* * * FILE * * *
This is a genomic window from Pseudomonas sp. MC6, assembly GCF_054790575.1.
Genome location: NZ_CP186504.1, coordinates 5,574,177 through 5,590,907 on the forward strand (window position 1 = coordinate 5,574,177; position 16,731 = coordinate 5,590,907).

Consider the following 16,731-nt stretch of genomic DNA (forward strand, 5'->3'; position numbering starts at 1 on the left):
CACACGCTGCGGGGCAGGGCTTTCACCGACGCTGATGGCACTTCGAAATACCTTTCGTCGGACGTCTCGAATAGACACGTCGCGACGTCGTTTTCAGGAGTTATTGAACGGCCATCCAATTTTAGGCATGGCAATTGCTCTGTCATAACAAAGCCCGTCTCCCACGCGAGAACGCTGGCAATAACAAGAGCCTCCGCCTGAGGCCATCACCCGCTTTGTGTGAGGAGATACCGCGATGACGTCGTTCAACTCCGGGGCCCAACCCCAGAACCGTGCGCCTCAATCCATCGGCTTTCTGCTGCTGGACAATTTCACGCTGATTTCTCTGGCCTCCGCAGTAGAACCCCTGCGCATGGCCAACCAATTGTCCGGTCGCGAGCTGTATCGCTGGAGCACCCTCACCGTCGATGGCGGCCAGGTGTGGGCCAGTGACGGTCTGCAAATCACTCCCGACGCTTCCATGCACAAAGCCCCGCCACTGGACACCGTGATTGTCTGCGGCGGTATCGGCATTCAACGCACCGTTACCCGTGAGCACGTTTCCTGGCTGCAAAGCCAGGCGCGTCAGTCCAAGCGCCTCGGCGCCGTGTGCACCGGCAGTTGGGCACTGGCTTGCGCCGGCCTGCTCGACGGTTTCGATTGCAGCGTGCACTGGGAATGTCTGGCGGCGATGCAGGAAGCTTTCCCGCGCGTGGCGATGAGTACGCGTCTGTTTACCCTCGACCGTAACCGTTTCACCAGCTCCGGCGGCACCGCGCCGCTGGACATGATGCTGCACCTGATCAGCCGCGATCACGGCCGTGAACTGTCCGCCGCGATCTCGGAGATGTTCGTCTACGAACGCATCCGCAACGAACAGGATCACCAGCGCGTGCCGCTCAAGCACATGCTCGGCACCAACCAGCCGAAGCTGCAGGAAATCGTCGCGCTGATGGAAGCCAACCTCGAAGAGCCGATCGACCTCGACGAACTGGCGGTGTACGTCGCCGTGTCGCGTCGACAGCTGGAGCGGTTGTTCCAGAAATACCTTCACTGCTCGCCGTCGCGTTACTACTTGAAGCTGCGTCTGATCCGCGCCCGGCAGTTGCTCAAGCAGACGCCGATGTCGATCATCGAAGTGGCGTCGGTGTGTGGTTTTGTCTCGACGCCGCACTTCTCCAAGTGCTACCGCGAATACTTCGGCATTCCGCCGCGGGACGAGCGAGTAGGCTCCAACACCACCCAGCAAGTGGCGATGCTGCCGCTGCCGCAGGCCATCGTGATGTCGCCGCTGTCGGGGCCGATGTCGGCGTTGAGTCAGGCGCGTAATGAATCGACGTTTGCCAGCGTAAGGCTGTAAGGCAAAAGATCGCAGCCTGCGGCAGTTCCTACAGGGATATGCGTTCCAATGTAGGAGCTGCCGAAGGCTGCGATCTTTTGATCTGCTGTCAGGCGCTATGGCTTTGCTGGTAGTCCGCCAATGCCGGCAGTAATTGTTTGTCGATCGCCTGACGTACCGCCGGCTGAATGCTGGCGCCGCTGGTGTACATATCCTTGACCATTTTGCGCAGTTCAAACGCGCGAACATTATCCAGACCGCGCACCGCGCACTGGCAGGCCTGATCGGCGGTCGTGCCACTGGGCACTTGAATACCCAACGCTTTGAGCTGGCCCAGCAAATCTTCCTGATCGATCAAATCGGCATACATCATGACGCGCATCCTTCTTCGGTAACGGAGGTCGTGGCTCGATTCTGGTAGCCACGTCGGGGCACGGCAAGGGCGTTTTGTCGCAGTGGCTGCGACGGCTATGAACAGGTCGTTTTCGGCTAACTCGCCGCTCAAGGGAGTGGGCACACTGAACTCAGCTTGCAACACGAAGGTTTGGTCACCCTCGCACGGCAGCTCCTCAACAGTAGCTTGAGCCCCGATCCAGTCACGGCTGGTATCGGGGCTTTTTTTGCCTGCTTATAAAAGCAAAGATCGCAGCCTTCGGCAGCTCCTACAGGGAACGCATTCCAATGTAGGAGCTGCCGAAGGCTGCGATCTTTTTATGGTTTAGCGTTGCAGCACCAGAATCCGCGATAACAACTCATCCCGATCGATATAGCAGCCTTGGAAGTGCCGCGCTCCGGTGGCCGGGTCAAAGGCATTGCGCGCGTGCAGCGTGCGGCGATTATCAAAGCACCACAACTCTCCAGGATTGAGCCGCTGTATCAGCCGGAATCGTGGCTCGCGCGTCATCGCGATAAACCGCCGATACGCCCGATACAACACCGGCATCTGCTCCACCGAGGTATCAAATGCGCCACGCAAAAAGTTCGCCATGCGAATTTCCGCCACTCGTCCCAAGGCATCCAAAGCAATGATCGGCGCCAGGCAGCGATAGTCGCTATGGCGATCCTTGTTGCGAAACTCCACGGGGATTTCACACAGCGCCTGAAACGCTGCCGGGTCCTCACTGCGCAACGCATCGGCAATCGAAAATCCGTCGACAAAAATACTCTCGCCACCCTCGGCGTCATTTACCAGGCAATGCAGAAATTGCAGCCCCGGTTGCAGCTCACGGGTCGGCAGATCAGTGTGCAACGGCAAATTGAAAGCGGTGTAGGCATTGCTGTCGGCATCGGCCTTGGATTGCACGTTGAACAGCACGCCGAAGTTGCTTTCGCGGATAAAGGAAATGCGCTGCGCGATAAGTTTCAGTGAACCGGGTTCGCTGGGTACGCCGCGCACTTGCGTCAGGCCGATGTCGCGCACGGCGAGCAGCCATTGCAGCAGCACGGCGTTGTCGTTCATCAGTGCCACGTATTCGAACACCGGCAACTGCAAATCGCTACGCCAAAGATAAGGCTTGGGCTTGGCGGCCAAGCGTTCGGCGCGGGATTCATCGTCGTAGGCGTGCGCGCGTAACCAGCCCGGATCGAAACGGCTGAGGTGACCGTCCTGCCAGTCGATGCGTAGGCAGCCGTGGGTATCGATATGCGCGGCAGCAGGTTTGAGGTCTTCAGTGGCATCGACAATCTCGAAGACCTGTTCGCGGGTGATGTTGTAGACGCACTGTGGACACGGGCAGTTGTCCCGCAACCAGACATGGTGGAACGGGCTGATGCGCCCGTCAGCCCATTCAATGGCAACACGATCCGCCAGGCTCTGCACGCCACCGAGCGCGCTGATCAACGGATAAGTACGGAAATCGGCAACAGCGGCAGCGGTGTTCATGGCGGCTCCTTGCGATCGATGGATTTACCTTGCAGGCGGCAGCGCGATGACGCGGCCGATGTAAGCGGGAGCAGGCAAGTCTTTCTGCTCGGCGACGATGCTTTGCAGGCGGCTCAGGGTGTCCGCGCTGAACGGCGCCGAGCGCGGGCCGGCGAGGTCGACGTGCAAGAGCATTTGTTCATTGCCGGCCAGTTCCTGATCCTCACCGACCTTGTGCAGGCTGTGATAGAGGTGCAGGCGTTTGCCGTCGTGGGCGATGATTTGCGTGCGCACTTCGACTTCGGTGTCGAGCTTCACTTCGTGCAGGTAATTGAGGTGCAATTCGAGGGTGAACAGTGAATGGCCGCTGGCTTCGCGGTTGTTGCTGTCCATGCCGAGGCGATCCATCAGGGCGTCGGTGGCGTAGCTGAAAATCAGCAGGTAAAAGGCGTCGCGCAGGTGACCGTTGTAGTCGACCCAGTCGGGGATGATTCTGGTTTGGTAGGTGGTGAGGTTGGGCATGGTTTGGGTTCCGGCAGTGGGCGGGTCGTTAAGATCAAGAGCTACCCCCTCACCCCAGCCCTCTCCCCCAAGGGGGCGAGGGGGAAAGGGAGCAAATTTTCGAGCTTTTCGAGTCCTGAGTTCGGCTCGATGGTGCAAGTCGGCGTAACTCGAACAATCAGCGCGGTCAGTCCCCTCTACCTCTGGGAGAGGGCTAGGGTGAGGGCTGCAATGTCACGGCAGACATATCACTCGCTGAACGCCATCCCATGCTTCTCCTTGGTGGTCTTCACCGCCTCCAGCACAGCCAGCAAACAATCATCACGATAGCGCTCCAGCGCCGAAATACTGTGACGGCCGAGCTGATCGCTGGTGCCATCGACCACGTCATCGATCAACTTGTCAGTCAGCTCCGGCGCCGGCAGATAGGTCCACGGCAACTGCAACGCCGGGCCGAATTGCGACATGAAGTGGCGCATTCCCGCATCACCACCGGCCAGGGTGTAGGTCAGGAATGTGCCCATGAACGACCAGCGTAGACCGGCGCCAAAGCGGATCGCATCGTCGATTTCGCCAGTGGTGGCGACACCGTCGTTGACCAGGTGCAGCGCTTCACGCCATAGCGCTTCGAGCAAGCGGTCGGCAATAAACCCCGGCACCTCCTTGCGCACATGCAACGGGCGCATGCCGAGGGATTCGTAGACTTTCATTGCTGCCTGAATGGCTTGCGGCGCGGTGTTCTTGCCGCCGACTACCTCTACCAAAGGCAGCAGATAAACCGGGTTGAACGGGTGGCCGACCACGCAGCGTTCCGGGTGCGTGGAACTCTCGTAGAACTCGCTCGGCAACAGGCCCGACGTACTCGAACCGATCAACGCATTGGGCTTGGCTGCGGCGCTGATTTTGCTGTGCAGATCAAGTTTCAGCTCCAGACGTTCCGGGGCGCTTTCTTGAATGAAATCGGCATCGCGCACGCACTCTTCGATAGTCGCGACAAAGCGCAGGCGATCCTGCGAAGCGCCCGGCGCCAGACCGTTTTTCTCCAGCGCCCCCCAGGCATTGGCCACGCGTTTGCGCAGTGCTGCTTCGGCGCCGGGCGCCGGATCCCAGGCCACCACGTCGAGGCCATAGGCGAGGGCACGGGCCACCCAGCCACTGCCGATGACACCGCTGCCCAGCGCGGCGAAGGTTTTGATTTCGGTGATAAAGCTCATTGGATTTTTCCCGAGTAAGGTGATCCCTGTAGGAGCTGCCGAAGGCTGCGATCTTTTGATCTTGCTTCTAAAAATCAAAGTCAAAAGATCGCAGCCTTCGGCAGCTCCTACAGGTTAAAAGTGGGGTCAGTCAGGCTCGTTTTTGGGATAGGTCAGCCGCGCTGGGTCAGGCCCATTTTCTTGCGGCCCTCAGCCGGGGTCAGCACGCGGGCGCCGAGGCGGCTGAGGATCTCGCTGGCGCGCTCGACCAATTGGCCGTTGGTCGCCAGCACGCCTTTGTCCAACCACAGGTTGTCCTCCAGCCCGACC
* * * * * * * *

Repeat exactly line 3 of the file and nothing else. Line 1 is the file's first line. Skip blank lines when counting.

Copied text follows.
Consider the following 16,731-nt stretch of genomic DNA (forward strand, 5'->3'; position numbering starts at 1 on the left):